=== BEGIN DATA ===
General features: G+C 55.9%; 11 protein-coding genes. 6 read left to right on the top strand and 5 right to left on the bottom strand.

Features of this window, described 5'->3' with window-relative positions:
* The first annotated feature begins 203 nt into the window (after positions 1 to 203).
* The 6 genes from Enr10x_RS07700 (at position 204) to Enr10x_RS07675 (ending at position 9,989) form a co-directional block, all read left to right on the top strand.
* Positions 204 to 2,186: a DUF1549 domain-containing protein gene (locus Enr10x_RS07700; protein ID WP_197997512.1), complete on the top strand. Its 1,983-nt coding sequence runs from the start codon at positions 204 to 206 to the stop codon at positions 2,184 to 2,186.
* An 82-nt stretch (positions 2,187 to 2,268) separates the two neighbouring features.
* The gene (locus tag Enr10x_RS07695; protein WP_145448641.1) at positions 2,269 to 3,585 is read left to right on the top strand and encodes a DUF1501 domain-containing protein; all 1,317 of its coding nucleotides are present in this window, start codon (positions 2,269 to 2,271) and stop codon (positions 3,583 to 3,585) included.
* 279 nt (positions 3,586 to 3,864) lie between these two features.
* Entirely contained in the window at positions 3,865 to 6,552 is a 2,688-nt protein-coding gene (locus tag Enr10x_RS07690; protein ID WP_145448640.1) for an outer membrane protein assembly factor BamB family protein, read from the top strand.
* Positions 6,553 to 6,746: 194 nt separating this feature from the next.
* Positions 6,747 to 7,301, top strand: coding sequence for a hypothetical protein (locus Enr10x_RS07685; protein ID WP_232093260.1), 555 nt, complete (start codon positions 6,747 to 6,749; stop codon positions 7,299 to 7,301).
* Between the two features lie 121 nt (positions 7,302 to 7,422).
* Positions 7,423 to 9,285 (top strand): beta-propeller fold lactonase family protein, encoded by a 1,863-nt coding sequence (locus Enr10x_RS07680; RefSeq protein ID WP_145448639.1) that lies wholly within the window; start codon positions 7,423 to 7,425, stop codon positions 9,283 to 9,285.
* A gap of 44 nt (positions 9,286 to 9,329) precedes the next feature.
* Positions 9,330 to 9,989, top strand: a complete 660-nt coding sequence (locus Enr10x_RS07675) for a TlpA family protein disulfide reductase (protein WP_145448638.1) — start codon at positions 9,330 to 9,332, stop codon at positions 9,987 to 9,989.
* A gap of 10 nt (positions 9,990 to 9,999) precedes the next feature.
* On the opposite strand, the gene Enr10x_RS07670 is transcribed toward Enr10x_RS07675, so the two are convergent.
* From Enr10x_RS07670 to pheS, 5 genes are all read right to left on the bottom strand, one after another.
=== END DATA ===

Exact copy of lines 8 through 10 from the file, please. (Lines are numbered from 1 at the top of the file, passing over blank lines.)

* 279 nt (positions 3,586 to 3,864) lie between these two features.
* Entirely contained in the window at positions 3,865 to 6,552 is a 2,688-nt protein-coding gene (locus tag Enr10x_RS07690; protein ID WP_145448640.1) for an outer membrane protein assembly factor BamB family protein, read from the top strand.
* Positions 6,553 to 6,746: 194 nt separating this feature from the next.